Living With Type 1 Diabetes: I Hear You, But I’m Not You

I’ve had type 1 diabetes for nearly 14 years. I have fallen off the wagon a few times, battled diabulimia, survived numerous insulin shock comas and ketoacidosis episodes, and struggled with acceptance: I have my scars. Despite these mistakes, I’ve picked myself up countless times and have prevailed. I’ve persevered with a disease that doesn’t take vacations for even a minute, and I’ve come out

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Struggling With Type 2 Diabetes

In 2009, when Bruce Share started drinking five glasses of iced tea before dinner and dropped 15 pounds from his already lean frame, he immediately knew that he had diabetes. In the preceding four years, he had learned a great deal about the disease as a member of the board of Defeat Diabetes. Now, he knew that it was his personal battle as well. A

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Both High and Low A1c’s Implicated in Longer Hospital Stays

An interesting study out of Brigham and Women’s hospital in Boston ties poor glycemic control–defined as an A1c of 8% or more–to longer hospital stays for non-cardiac surgery. There’s no surprise there, since previous studies have confirmed that people with poorly controlled blood sugars take longer to recover from surgery and are prone to more complications. But the study also shows that patients with diabetes

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High Protein at Breakfast Helps Glycemic Control

An Israeli study confirms what nutritionists and dietitians have been advising for years: Starting the day with a big breakfast is good for you–and especially so for type 2s. Reporting at the recent annual meeting of the European Association for the Study of Diabetes in Barcelona, Spain, Hadas Rabinovitz, MD, from the Hebrew University of Jerusalem in Rehovot, Israel said that a protein- and fat-rich

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Intensive Wellness Approach Helps Type 2s Lower Drug Doses and Costs

A Florida-based endocrinologist and his team have reported that an intensive 16-week wellness program aimed at type 2 patients yielded some dramatic results: Patients were able to decrease their insulin by 46 percent and their oral medication by 12 percent.  They saw their 30-day prescription costs drop by an average of more than $140 per month, reduced their BMI by 3.07, and experienced a drop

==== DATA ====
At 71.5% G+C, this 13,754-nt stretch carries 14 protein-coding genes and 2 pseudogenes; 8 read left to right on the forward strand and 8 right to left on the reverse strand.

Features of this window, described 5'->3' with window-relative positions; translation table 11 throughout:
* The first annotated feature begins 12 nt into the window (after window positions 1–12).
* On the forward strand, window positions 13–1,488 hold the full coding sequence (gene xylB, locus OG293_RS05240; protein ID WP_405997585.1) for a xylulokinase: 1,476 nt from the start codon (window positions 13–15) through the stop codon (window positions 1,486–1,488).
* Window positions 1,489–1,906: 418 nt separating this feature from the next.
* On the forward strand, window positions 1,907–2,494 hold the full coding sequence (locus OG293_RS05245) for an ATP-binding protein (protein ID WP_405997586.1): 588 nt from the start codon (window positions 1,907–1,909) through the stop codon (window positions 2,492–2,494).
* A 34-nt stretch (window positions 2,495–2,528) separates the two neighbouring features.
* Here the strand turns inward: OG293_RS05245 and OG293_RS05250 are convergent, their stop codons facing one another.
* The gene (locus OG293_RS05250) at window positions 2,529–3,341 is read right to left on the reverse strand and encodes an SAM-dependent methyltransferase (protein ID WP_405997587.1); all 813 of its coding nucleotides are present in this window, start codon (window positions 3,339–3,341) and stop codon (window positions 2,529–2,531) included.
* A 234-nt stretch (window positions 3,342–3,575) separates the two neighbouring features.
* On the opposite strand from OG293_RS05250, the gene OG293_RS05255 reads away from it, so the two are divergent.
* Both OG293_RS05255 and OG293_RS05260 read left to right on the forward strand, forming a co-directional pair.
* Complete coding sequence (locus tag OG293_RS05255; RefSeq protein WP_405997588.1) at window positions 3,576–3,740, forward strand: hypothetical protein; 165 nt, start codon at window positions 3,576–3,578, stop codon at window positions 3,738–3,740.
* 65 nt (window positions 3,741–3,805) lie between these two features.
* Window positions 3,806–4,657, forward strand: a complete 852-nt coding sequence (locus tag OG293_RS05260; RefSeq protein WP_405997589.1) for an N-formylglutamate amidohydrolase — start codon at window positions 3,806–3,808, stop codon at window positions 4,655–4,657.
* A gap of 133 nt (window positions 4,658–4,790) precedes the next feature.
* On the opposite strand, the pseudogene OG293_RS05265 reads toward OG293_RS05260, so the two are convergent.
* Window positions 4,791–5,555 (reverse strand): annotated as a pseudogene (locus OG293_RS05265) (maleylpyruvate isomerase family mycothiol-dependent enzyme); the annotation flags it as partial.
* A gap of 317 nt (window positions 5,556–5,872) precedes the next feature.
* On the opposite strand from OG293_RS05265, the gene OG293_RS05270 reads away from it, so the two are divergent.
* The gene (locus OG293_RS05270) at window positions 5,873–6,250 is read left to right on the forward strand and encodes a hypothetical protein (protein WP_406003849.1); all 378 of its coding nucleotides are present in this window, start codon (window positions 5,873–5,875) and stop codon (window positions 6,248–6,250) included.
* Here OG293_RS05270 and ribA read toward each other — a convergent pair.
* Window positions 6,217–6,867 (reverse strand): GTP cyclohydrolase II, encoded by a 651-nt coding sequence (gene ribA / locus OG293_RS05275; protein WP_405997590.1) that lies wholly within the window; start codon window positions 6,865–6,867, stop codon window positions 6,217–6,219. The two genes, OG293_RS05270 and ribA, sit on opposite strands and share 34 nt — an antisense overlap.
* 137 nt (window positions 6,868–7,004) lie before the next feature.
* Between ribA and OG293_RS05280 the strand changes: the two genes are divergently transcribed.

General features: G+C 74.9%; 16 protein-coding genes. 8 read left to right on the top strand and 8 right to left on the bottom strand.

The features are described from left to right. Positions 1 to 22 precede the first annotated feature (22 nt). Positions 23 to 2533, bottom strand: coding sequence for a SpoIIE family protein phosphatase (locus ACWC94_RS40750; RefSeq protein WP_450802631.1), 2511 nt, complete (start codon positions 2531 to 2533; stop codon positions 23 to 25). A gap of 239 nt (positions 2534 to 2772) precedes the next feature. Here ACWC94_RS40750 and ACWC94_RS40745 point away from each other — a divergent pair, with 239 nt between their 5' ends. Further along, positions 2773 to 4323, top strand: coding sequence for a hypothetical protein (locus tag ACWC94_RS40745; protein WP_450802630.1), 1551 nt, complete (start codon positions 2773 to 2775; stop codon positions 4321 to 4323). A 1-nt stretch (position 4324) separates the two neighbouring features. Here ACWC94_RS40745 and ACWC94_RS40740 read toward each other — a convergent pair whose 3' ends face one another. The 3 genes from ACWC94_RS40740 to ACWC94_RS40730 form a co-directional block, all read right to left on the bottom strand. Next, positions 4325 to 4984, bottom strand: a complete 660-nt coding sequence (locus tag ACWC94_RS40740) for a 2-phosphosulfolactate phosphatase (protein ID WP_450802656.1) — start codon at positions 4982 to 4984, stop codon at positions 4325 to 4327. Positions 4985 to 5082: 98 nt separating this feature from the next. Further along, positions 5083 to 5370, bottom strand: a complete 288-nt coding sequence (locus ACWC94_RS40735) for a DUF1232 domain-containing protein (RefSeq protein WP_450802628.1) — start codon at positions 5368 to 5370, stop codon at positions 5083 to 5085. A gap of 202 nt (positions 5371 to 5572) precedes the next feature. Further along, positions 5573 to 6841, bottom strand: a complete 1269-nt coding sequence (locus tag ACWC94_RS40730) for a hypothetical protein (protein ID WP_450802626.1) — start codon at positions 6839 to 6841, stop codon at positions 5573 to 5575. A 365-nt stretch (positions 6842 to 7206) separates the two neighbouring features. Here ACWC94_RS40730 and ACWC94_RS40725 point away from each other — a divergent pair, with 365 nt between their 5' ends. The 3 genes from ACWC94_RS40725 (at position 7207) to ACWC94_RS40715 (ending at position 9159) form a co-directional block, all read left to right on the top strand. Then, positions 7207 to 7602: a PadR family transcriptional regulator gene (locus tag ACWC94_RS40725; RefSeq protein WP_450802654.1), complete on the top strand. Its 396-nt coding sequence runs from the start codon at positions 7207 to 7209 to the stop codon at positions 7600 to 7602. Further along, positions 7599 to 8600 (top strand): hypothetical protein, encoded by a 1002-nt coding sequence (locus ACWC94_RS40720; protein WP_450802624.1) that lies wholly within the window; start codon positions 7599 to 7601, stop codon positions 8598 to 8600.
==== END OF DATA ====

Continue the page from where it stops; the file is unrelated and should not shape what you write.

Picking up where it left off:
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Are You Comfortable Sharing Your A1C?

Some people are perfectly happy divulging their three-month blood sugar average, known as an A1C, but I’d rather walk barefoot across hot coals than share my A1C number.  It’s funny, because I’m actually kind of proud of it these days.  It’s by no means perfect and could definitely stand to be lower, but I’ve come a long way.  There was a time in my life

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Pregnancy, Parenting, Writing, and Diabetes: An Interview With Cheryl Alkon

The challenges of pregnancy are daunting on their own, but when you’re diabetic, they can seem insurmountable. That’s one of the reasons Cheryl Alkon wrote a book on the subject. Having type 1 diabetes herself, Alkon knew firsthand the challenges of controlling her disease during pregnancy, and of raising the kids who followed. Alkon’s book, Balancing Pregnancy with Pre-Existing Diabetes, was published by Demos Health

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Imagining the Unimaginable

As I listen to the news of the recent Mega Millions jackpot of over $600 million, my dreams aren’t about fast cars, vast mansions, or plush vacations. My thoughts revolve around my diabetes. How awesome would it be to have the best care that money can buy? I’ve been that person, you know, the one who could not afford her supplies. The one who re-used

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Self-Monitoring Benefits New Type 2s in the First Year

If you are newly diagnosed with type 2 diabetes and don’t take insulin, a new study says that you are likely to have better A1Cs if you have access to blood glucose testing supplies and use them. The finding comes from a large Cochrane review of previous studies that took place in many countries. The Cochrane review had been previously characterized as limited because it

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Unnecessary, Expensive Tests Performed for Diabetic Neuropathy

One quarter of patients with diabetic neuropathy undergo unnecessary, expensive tests, according to a study by Brian Callaghan, MD, of the University of Michigan Medical School. When Dr. Callaghan and his team looked at 1996-2007 Medicare claims of patients diagnosed with peripheral neuropathy, they found that the most common test performed was an MRI of the brain or spine. There were far fewer instances of

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